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Down on the Farm: Versions of the past

Why remember the past? Why study what happened long ago? Who cares about the thoughts of people who are long dead?

Good questions.

Most answers are variations on the canard "those who don't study the past are condemned to repeat it."

But has studying the past ever prevented people from repeating the past in the past?

Not very often.


For every honest, earnest historian who seeks the truth, there are 10 bookish ideologues who sift through the dustbin of history for nuggets that justify their present prejudices.

My favorites are the so-called ancient historians who draw ominous parallels between Roman times and the present. They toss around the names of emperors and ancient wars and unread books and usually conclude that, like the Roman Empire, America is going to collapse.

Never mind that the collapse of the Roman Empire took hundreds of years. Never mind that America really wasn't conceived as an empire.

And never mind that the truth is so complicated that we likely shouldn't draw specific conclusions one way or the other.

But nobody questions the stories of these pop historians because their audience so badly wants to believe their conclusions.

Why doesn't anybody else call these historians on their nonsense?

First, once you are known as a "classical scholar," whatever you say is pretty much revered as holy writ.

Second, most people are too lazy to go check out the facts for themselves. And a more ethical scholar who contradicts popular wisdom will likely be ignored.

Those who seek to honestly write about the past are caught in a dilemma: If they present the whole truth, their paragraphs get so mucked up with footnotes that nobody will read their book.

For instance, most great historical anecdotes are false, but saying so can get you in trouble.

Patrick Henry was never recorded as saying "give me liberty or give me death."

The story of George Washington and the cherry tree? It didn't happen, at least until historian Mason Weems made up the tale decades after the first president's death.

Did Abe Lincoln write the Gettysburg Address out on an envelope on the way to the ceremony at the cemetery?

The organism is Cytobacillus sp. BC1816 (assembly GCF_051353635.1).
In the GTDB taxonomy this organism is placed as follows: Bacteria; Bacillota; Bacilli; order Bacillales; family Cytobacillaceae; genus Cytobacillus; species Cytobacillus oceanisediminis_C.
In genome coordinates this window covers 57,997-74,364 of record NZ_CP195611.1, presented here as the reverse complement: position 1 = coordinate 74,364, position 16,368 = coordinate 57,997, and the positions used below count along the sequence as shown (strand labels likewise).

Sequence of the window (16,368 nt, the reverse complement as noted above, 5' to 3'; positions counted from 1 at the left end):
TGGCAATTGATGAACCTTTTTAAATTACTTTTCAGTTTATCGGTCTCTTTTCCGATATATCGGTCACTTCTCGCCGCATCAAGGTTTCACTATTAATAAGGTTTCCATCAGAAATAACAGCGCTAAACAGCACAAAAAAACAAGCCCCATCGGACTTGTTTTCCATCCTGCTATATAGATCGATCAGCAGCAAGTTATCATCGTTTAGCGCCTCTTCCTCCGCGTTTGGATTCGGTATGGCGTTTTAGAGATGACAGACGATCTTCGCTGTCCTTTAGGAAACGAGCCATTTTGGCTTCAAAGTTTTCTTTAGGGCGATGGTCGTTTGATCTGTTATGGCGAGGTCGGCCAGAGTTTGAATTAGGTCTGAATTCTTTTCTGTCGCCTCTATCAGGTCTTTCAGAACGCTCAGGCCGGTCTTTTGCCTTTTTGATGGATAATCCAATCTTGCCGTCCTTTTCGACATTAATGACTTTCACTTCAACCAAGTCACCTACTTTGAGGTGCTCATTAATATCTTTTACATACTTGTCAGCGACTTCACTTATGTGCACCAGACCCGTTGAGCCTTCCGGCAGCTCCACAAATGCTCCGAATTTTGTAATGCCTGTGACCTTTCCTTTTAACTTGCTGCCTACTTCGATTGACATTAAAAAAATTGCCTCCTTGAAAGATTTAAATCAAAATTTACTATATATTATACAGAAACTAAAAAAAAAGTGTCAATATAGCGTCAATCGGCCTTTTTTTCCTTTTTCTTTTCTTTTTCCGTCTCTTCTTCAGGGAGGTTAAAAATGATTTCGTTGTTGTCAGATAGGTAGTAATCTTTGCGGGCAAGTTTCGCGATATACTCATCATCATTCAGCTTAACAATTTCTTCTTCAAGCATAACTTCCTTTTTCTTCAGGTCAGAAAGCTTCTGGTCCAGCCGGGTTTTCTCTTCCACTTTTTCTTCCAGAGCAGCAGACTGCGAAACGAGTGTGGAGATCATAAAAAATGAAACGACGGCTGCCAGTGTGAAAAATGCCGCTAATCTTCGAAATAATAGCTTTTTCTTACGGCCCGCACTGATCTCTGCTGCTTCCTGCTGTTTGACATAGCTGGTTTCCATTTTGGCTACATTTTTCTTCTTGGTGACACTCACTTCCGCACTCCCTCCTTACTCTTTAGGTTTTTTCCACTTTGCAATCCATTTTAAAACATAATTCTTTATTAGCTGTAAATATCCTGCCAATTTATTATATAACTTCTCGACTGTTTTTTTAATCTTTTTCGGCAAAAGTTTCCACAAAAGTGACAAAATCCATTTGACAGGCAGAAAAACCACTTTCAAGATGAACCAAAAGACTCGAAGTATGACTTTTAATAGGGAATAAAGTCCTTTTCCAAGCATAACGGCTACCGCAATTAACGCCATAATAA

No, he planned the speech out for a long time knowing full well it was a historically important utterance.

But people who investigate historic legends are seen as impious, even evil, for these stories have taken on religious significance.

A couple of years ago, I researched and wrote up a small town story.

As I interviewed the participants, I learned that the best stories, those that might make it into a movie, those that drew you in, were always more complicated than they seemed at first telling.

A few of the very best stories were just plain false. Oh, how it hurt to throw them out.

Over the years, our memories polish stories into legend. Every time the story of the Great Blizzard of 1941 is repeated, a few rough edges wear off and a few contradictory facts get left out.

As I went back through the newspapers and visited with others who had seen the same events, story after story crumbled before my eyes.

The solution?

I decided that if Mervin Nelson told a great story about driving to town in tunnels after the storm left 17-foot drifts everywhere, I quoted Mervin Nelson and stopped further research on the topic on the spot.

If the drifts were actually six feet rather than 17, I didn't want to know.

You can't have all the great stories dashed on the rocks of hard truth!

As enjoyable as it is to study the past, if the account in your hands reads well, draws you in, makes you laugh and makes you cry, the story was probably polished up by a writer who knowingly left out the inconvenient parts of the complicated and unromantic truth.